21. ^ "Tate Britain | Turner Prize History | Issue: Conceptual Art". 11 December 2004. Archived from the original on 11 December 2004. Retrieved 20 December 2022.
  22. ^ "The definition of draftsman". Dictionary.com. Archived from the original on 29 October 2016. Retrieved 29 October 2016.
  23. ^ a b Miller 2007, p. 23.
  24. ^ Perry 2014, p. 85.
  25. ^ "Alchemy on Canvas: The Captivating World of Matter Painting". Online Art Lessons.
  26. ^ Anselm Kiefer, By Mark Rosenthal
  27. ^ "What is Commercial Photography?". www.falmouth.ac.uk.
  28. ^ "Vocabulary for Sculpture Materials".
  29. ^ "Four Basic Methods For Making A Sculpture Are". 21 July 2021.
  30. ^ Fardsoltany, Hamed (11 July 2023). "Welding vs. Casting: A Comparative Study of Metal Art Techniques". Metalicoarte.com.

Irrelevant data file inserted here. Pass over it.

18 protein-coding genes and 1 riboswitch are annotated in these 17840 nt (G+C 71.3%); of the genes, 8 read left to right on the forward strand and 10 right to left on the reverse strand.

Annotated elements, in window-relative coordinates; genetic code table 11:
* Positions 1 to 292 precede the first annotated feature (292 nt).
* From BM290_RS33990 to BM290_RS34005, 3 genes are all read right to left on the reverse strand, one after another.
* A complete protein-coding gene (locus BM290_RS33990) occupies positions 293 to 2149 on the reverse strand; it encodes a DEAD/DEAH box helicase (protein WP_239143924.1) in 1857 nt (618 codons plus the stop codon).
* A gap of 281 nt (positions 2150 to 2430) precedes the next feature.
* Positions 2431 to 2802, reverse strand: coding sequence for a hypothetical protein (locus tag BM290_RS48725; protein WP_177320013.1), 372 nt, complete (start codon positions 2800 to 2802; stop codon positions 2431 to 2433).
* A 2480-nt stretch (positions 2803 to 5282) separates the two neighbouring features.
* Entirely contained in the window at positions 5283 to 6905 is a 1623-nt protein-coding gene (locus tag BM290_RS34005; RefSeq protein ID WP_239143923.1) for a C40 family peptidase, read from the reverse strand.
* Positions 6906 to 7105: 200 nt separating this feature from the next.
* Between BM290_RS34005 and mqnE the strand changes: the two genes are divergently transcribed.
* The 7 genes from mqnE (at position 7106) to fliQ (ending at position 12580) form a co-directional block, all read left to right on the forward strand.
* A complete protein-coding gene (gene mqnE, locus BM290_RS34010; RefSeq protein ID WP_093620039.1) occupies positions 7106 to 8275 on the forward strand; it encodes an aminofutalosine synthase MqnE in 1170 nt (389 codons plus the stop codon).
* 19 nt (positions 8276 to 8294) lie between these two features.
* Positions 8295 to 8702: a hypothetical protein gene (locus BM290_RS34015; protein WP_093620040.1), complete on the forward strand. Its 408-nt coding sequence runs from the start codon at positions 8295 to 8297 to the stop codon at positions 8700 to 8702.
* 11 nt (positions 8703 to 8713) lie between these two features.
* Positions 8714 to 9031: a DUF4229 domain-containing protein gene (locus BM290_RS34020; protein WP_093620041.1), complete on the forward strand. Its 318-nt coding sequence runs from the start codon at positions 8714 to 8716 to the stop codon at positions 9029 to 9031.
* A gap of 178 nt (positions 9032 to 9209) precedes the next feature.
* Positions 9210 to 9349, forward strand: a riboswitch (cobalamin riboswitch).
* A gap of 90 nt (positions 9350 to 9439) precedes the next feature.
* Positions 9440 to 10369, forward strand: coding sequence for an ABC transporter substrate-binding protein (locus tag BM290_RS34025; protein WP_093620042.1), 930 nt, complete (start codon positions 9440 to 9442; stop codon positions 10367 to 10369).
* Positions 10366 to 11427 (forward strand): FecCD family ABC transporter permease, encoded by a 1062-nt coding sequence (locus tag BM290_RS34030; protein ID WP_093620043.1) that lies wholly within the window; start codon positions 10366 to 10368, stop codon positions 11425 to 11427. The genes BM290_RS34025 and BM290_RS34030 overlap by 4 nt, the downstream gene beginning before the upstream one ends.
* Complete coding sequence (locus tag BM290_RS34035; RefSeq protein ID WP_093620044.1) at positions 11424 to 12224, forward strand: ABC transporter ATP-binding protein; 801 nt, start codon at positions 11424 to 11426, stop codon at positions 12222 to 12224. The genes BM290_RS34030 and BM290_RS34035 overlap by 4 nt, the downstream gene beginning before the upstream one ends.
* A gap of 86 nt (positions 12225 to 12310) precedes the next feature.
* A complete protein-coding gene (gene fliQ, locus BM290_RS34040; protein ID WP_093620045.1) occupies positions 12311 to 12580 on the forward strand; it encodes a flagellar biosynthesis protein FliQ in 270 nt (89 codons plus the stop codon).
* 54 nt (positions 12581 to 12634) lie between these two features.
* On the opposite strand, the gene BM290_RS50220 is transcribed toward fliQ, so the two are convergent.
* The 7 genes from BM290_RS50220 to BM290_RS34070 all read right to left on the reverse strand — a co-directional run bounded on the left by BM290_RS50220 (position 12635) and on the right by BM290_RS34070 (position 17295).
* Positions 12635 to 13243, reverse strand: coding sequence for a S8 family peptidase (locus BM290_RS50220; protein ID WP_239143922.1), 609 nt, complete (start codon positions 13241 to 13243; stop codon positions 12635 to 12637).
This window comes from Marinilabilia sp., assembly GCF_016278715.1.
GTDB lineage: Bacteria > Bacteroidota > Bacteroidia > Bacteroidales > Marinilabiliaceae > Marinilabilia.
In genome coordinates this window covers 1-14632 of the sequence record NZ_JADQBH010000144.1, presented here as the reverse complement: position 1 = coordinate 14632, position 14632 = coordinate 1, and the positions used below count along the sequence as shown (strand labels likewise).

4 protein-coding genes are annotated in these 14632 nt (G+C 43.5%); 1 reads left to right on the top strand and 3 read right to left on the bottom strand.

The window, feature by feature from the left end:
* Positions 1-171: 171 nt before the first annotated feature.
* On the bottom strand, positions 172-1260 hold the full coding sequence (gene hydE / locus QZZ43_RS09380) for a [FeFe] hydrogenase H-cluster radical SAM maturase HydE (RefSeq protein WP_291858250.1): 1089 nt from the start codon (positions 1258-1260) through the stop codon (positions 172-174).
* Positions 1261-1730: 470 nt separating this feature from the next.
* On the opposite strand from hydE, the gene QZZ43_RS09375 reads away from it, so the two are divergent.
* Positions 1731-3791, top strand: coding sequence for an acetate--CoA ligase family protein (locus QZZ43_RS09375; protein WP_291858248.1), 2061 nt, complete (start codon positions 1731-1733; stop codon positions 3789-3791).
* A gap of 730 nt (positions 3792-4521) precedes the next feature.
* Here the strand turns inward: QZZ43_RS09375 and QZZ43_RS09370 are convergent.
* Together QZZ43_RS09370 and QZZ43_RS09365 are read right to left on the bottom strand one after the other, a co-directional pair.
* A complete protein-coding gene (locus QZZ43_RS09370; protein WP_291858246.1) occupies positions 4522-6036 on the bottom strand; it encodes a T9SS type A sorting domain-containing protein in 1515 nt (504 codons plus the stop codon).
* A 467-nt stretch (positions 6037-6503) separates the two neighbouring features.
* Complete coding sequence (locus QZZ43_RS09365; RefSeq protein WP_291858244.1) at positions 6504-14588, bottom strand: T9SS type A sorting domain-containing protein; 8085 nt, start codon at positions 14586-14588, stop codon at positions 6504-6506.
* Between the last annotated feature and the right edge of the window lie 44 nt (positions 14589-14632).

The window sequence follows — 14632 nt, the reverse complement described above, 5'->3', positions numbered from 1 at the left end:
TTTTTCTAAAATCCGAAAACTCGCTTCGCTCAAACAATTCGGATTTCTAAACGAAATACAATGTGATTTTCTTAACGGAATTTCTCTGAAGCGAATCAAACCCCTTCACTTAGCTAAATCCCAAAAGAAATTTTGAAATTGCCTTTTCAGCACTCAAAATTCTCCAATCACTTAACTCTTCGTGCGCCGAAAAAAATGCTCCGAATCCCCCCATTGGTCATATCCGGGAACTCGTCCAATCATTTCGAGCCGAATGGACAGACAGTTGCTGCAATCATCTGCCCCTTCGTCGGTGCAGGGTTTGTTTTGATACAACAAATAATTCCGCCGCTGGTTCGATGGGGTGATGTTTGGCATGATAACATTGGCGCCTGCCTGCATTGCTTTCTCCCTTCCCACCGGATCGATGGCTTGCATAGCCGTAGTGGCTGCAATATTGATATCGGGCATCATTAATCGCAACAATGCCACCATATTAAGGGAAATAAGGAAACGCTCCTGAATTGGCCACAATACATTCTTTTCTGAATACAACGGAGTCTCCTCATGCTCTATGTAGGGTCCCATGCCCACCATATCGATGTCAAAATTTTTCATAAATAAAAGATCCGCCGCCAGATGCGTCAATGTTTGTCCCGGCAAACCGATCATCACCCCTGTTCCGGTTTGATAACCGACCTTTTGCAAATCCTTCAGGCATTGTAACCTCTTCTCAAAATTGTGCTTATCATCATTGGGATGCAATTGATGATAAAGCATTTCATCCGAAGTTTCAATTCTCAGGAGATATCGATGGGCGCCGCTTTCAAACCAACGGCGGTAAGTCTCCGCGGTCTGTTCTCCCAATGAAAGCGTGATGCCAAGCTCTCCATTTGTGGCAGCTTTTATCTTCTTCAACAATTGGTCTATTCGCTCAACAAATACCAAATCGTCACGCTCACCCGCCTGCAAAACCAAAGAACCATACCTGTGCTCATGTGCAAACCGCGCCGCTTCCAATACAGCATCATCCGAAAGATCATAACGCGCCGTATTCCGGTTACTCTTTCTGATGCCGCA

31. ^ Honderich 2006.
  32. ^ Durbin, Holly Poe. The Costume Designer's Toolkit: The Process of Creating Effective Design. Taylor & Francis. ISBN 9781000729146.
  33. ^ Fraleigh 1987, p. 3.
  34. ^ OED, § 1.
  35. ^ OED, § 2.
  36. ^ OED, § 2b.
  37. ^ OED, § 3.
  38. ^ OED, § 4.
  39. ^ Goodwin & Halfyard 2011, § para. 1.
  40. ^ Goodwin & Halfyard 2011, § para. 3.
  41. ^ O'Brien, Andrew (2010). The Little Bubishi: A History of Karate for Children. Strategic Book Publishing. p. 7. ISBN 9781609117177.
  42. ^ Nettl 2001, §I "3. General encyclopedias": "There may be disagreement on the need for explicit definition, but all these works maintain that music involves sounds and their combination, that it is both art and science".
  43. ^ Gardner 1983, p. 104.
  44. ^ Owen 2000, p. 6.
  45. ^ Nettl 2001, §I "5. Looking to the vernacular and to behaviour".
  46. ^ Nettl 2001, §III "5. Music among the arts".
  47. ^ Nettl 2001, §III "6. Classification or Typology".
  48. ^ Harper, Douglas (2001–2016). "theater (n.)". Online Etymology Dictionary. Archived from the original on 30 October 2016. Retrieved 29 October 2016.
  49. ^ Sorabella, Jean. "The Opera | Essay". The Met’s Heilbrunn Timeline of Art History. The Metropolitan Museum of Art.